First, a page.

Assumption 3. It is assumed that the manufacturer’s emission reduction cost is , is the cost coefficient, and h is the retailer’s order quantity; when the manufacturer does not reduce emissions, . In the centralized supply chain, the manufacturer shares revenue with the retailer through the revenue sharing contract, and the revenue sharing coefficient is . That is, the ratio of the sales revenue of the retailer is , and the remaining is transferred to the manufacturer.

Assumption 4. It is assumed that the consumer demand is stochastic, the density function and distribution function of remain unchanged before and after the manufacturer adopts low-carbon technology, and the distribution function is the increasing failure rate (IFR) function.

Assumption 5. It is assumed that the direct production cost is for the manufacturer’s yielding unit goods, is the publicity expense of the unit product, and is the storage and transportation cost of the unit product (the above parameters are all greater than zero).

In order to intuitively demonstrate the meaning of each parameter and variable in the above assumptions, we present the symbols and definitions of the parameters in Table 1.


NotationDescriptions

Fine multiple of the wholesale price of the unit product., 0<<0.5
tTax per unit of carbon emissions.
The carbon emissions of the manufacturer’s unit product, it also represents the manufacturer’s production technology level.
pThe purchase price that consumers are willing to pay, .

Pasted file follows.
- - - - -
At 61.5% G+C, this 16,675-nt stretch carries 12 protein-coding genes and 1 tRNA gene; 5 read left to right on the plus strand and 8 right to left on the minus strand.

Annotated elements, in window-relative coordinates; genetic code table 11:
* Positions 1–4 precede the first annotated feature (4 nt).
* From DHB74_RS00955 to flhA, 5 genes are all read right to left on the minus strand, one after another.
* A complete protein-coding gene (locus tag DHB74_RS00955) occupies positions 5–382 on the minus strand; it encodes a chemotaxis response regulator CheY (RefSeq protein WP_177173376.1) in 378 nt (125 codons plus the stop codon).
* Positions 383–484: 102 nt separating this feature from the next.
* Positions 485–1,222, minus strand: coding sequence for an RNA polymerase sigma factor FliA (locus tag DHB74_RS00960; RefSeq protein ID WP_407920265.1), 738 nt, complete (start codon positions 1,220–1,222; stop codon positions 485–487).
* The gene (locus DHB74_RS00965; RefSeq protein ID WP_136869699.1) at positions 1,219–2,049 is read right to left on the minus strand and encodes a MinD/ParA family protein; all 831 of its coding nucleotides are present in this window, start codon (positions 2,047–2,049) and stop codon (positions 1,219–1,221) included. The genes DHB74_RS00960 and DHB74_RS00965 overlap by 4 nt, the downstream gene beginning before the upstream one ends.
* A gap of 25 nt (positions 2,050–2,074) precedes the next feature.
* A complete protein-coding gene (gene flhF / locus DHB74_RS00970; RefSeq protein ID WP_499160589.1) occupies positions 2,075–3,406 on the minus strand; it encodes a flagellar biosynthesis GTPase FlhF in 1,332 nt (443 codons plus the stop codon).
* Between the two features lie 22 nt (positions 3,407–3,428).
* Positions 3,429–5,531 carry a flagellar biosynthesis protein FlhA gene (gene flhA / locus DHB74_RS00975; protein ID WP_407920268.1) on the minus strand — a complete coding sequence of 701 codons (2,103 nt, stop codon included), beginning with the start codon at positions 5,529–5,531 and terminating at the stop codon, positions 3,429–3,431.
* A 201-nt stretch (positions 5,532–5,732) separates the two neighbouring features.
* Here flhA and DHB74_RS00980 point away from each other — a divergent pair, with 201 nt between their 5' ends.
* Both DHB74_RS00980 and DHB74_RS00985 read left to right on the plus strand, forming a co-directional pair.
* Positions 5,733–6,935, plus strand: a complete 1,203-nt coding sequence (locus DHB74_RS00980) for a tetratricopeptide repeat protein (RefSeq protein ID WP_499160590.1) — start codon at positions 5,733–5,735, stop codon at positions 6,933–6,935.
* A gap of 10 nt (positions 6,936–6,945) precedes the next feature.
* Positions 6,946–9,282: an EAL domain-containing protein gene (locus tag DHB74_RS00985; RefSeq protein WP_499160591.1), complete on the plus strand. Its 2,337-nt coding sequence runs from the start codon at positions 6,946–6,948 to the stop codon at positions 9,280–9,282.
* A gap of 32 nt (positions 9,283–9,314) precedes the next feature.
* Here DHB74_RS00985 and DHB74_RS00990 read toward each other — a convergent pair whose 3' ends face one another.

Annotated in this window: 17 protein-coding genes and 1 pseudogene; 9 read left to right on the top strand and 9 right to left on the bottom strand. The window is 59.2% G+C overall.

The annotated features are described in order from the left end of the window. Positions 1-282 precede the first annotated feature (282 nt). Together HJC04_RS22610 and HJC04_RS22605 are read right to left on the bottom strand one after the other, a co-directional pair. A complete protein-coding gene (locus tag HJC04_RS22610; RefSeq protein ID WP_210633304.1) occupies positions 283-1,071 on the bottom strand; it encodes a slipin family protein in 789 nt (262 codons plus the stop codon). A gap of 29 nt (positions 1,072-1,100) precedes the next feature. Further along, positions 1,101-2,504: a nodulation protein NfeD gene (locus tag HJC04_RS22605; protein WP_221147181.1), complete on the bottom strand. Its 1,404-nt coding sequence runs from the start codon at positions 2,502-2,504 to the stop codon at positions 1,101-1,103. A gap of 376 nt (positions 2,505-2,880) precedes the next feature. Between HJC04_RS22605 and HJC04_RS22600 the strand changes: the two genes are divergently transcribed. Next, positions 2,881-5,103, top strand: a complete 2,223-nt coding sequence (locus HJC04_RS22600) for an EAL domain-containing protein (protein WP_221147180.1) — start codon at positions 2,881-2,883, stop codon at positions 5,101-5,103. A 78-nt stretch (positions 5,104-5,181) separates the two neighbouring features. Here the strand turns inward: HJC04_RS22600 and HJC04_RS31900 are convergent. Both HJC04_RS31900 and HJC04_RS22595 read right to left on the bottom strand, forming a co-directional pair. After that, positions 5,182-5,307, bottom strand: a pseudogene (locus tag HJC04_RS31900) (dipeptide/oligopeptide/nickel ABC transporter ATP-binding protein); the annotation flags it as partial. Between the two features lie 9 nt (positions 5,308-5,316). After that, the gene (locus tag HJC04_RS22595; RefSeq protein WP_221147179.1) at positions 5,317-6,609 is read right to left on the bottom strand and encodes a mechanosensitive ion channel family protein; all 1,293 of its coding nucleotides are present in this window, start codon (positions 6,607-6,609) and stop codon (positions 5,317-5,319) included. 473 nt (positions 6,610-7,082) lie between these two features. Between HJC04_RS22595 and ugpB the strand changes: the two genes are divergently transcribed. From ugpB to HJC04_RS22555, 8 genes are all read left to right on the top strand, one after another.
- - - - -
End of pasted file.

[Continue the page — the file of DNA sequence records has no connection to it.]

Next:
vConstant.
kConsumer’s sensitivity to the carbon footprint.
Carbon emission reduction level of the supply chain.
Manufacturer’s emission reduction cost.
Emission reduction cost coefficient
hRetailer’s order quantity
Revenue sharing coefficient, that is, the ratio of the sales revenue of the retailer.
The ratio of the sales revenue of the manufacturer.
xConsumer demand
cDirect production cost of the manufacturer’s yielding unit goods.
Publicity expense of the unit product.
Storage and transportation cost of the unit product.

3.2. Model Construction

This paper first divides the supply chain into two types according to whether or not reducing emissions. Next, it further discusses the revenue model, wholesale price, order quantity of the supply chain from decentralized, and centralized decision-making.

3.2.1. Revenue Model with Non-Emission Reduction under Stochastic Demand in the Supply Chain

When the supply chain does not reduce emissions, the level of carbon emission reduction is , then the retail price of the product is , and the expectation of consumers with stochastic demand is . The manufacturer first gives the wholesale price u, and the retailer determines the order quantity based on the wholesale price, market demand and retail price. Let and denote the expected revenue of the retailer and the manufacturer when they do not reduce emissions, respectively, and we have

Proposition 6. When the supply chain does not reduce emissions, the retailer’s revenue is a concave function of the order quantity, and there is a unique order quantity that maximizes the retailer’s revenue.

Proof. The first-order partial derivative of (1) on order quantity isAnd the second-order partial derivative of Eq. (1) on isBecause the retail price , the consumers’ sensitivity to the carbon footprint , the level of carbon emissions , and the revenue sharing coefficient ; hence, there is . Therefore, the retailer’s revenue is a concave function of the order quantity h, and there is a unique order quantity that maximizes the retailer’s revenue.

When (3) equals zero, the order quantity and the wholesale price satisfies the relationship of

(1) Revenue of the Retailer and the Manufacturer in the Decentralized Supply Chain. Let , , respectively, indicate the manufacturer’s wholesale price and the retailer’s order quantity in the decentralized supply chain and , denote the revenue of the retailer and manufacturer in the decentralized supply chain with no reducing emissions, and the revenue sharing coefficient . In order to maximize his own profits, the retailer will make and satisfy the functional relationship in (5), and the wholesale price will be further obtained: